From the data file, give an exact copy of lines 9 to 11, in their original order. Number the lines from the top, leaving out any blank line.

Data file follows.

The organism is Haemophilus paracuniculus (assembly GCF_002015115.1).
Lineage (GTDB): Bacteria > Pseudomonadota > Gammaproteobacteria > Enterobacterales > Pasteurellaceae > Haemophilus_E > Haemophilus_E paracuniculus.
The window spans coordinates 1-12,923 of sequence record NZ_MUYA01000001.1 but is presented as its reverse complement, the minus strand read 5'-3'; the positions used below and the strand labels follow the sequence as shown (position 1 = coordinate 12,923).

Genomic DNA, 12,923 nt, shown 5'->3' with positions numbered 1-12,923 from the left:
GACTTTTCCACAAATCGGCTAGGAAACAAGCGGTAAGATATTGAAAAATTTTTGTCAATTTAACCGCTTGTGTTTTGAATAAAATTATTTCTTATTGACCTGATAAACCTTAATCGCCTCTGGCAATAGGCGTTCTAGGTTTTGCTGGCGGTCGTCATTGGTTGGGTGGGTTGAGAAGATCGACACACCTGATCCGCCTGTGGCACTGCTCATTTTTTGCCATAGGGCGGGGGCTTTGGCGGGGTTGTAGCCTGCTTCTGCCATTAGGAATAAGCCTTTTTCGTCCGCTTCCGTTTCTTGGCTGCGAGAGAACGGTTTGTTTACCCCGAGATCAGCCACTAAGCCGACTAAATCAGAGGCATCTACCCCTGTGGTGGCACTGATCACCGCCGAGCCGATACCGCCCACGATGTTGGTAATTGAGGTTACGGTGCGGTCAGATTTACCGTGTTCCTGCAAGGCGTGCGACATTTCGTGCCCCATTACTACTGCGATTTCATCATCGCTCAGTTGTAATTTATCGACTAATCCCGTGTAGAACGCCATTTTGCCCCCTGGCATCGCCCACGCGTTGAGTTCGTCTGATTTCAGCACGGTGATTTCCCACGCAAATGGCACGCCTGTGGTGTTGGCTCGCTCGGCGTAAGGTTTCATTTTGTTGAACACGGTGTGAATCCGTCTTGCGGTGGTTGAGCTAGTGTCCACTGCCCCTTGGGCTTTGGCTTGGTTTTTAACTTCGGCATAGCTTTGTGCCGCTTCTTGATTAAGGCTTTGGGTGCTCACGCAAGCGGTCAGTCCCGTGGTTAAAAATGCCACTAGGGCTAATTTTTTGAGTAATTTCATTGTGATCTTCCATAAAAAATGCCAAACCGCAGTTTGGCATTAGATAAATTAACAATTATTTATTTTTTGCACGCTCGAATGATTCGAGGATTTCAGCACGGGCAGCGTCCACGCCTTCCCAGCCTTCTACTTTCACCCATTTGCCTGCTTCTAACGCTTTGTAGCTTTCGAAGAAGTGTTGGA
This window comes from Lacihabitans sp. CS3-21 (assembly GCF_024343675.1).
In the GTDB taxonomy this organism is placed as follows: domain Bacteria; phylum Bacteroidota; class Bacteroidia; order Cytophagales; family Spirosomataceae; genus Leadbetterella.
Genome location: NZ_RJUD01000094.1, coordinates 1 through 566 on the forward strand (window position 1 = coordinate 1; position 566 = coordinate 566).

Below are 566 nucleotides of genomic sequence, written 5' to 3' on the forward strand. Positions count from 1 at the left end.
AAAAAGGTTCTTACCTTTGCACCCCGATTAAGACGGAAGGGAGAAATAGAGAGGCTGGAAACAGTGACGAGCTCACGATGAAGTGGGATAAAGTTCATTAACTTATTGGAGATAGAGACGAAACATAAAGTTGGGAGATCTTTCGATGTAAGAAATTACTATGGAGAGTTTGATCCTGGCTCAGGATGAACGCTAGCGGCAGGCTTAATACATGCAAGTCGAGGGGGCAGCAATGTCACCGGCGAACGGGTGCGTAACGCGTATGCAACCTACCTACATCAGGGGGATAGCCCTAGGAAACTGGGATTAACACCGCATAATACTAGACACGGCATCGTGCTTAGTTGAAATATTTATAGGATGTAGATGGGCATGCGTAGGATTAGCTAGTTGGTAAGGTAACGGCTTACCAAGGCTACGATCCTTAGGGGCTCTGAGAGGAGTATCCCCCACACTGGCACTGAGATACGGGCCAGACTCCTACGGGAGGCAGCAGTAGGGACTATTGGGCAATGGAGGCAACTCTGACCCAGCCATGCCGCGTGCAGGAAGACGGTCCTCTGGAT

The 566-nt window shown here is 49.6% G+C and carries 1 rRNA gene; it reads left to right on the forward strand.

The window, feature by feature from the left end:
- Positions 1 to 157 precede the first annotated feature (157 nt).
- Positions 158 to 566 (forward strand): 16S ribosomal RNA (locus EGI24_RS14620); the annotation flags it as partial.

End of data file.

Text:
Below are 566 nucleotides of genomic sequence, written 5' to 3' on the forward strand. Positions count from 1 at the left end.
AAAAAGGTTCTTACCTTTGCACCCCGATTAAGACGGAAGGGAGAAATAGAGAGGCTGGAAACAGTGACGAGCTCACGATGAAGTGGGATAAAGTTCATTAACTTATTGGAGATAGAGACGAAACATAAAGTTGGGAGATCTTTCGATGTAAGAAATTACTATGGAGAGTTTGATCCTGGCTCAGGATGAACGCTAGCGGCAGGCTTAATACATGCAAGTCGAGGGGGCAGCAATGTCACCGGCGAACGGGTGCGTAACGCGTATGCAACCTACCTACATCAGGGGGATAGCCCTAGGAAACTGGGATTAACACCGCATAATACTAGACACGGCATCGTGCTTAGTTGAAATATTTATAGGATGTAGATGGGCATGCGTAGGATTAGCTAGTTGGTAAGGTAACGGCTTACCAAGGCTACGATCCTTAGGGGCTCTGAGAGGAGTATCCCCCACACTGGCACTGAGATACGGGCCAGACTCCTACGGGAGGCAGCAGTAGGGACTATTGGGCAATGGAGGCAACTCTGACCCAGCCATGCCGCGTGCAGGAAGACGGTCCTCTGGAT

The 566-nt window shown here is 49.6% G+C and carries 1 rRNA gene; it reads left to right on the forward strand.